Media Portrayal
I don't have the personality to run for office myself. However,
are all of us too quick to rush to judgement of politicians (of
all sorts) when negative stories are published?
Someone mentions the "bitchiness" surrounding some coverage – and yeah, even if I'm on the fringes I'm guilty of that too sometimes.

If AMs say or do something incompetent in relation to their jobs, it's fair to pick up on that – even get annoyed.

As representatives of the general public some of them are going to be naughty occasionally because all of us are at some point. To judge "negative" stories in a balanced and rational way you have to consider what the reaction would be if politicians did same things as ordinary members of the public. I think coverage would be different. That's not really fair, is it?

If you prick them, they will bleed. They have feelings too and it's worth respecting those feelings.

You can't judge politicians by anything other than job performance unless you know them personally. However, reporting of some AMs (and other politicians) over the last few years by sections of the media has been, in my opinion, tantamount to public bullying. In those circumstances it makes me feel more sympathy towards the targets – regardless of party – but I'm probably in the minority there.

I'm rather egalitarian and – to put it bluntly – boorish, irreverent and against pompous forms of authority based on title and tradition over merit and competence. You probably figured that out yourselves, but there's a point to it.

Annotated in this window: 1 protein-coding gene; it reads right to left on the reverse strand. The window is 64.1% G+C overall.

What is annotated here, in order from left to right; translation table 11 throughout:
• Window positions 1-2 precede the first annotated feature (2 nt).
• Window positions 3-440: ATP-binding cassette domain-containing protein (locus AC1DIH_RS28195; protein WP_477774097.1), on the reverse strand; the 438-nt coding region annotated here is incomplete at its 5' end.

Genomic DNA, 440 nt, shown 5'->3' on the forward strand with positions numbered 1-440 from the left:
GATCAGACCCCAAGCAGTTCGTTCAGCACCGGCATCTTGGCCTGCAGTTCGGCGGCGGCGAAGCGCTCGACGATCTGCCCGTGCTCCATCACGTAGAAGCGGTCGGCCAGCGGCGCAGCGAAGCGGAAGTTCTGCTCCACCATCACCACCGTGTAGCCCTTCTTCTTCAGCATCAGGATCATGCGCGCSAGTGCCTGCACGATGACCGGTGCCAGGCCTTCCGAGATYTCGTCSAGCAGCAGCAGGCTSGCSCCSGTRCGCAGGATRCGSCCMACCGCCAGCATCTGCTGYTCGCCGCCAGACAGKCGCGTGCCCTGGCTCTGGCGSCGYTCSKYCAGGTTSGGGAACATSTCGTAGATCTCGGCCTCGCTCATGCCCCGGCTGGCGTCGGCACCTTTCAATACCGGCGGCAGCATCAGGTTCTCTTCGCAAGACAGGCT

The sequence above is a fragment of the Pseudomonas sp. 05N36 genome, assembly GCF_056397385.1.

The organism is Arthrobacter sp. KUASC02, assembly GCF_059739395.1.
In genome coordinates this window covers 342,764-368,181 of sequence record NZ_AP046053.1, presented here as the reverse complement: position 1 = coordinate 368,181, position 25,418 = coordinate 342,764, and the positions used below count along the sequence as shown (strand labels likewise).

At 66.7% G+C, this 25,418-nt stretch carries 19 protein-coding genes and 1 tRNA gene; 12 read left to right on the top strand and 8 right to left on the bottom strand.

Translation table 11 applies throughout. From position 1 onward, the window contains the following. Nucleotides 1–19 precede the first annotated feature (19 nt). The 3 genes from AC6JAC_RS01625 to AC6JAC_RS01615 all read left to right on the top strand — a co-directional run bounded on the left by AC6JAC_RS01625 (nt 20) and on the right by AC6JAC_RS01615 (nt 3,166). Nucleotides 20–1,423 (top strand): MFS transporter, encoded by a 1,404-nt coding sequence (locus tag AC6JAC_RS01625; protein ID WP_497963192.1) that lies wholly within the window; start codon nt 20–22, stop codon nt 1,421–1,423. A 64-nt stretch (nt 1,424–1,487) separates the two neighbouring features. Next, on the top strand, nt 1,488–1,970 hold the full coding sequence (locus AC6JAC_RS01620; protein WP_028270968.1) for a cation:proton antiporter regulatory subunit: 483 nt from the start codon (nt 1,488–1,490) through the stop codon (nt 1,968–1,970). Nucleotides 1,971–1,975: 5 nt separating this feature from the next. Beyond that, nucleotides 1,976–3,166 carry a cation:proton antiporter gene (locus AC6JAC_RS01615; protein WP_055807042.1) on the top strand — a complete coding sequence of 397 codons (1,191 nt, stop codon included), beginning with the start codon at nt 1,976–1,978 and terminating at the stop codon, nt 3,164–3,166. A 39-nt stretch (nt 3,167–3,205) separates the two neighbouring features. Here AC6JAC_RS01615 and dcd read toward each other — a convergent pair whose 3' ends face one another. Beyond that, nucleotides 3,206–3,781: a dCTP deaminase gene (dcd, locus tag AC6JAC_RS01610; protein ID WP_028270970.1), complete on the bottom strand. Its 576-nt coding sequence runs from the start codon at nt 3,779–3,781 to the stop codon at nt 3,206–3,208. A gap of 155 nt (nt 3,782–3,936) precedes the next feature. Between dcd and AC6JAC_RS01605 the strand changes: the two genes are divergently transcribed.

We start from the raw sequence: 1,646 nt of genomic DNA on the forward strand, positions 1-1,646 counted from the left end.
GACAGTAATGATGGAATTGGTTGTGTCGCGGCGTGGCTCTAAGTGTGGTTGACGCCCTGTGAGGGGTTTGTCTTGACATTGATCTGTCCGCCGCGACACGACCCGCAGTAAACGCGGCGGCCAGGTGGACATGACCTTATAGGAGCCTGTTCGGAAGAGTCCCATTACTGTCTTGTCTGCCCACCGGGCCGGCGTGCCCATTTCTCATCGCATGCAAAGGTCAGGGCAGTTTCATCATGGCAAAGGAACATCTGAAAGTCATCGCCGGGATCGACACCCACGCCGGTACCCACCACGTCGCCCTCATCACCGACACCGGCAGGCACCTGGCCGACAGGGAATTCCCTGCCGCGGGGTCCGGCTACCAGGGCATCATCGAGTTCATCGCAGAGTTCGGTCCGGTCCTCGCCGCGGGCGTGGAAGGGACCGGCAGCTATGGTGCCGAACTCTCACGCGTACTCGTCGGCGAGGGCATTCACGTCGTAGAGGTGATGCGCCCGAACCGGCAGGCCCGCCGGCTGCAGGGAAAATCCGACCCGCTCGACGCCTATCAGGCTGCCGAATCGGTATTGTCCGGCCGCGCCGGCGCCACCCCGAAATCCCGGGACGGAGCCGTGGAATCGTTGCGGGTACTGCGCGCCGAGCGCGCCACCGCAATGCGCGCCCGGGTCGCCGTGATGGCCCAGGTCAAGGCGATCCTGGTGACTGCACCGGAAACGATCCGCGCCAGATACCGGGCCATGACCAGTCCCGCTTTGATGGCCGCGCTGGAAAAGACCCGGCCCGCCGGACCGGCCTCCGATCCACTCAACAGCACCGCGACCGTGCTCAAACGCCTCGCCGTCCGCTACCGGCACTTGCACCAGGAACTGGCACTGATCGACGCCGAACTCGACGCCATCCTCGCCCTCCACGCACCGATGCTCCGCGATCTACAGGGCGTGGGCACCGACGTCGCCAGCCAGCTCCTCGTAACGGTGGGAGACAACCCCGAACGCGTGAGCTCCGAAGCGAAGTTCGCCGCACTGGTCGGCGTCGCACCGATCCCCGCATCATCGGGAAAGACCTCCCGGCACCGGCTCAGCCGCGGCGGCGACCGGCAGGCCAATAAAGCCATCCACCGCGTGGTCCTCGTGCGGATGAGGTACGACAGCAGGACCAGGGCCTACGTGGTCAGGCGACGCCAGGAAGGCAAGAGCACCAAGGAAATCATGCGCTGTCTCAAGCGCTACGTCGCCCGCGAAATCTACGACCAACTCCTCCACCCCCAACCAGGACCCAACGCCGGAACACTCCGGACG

When politicians take themselves too seriously I consider it a sign of insecurity, not a sign of strength or authority. I'm not overawed by them and I don't consider them celebrities. I believe it's dangerous to put politicians on that sort of pedestal because it may give them the impression they're infallible, "special" or grant them a false sense of entitlement. But you have to respect their personal space for the same reasons to prevent all that from happening in the first place.

Having said that, most of my criticism of AMs and the Welsh Government is from a perspective that I believe they're better than they think they are and have more potential than they're currently showing. Don't take this in a soppy way, but I suppose I do care about them.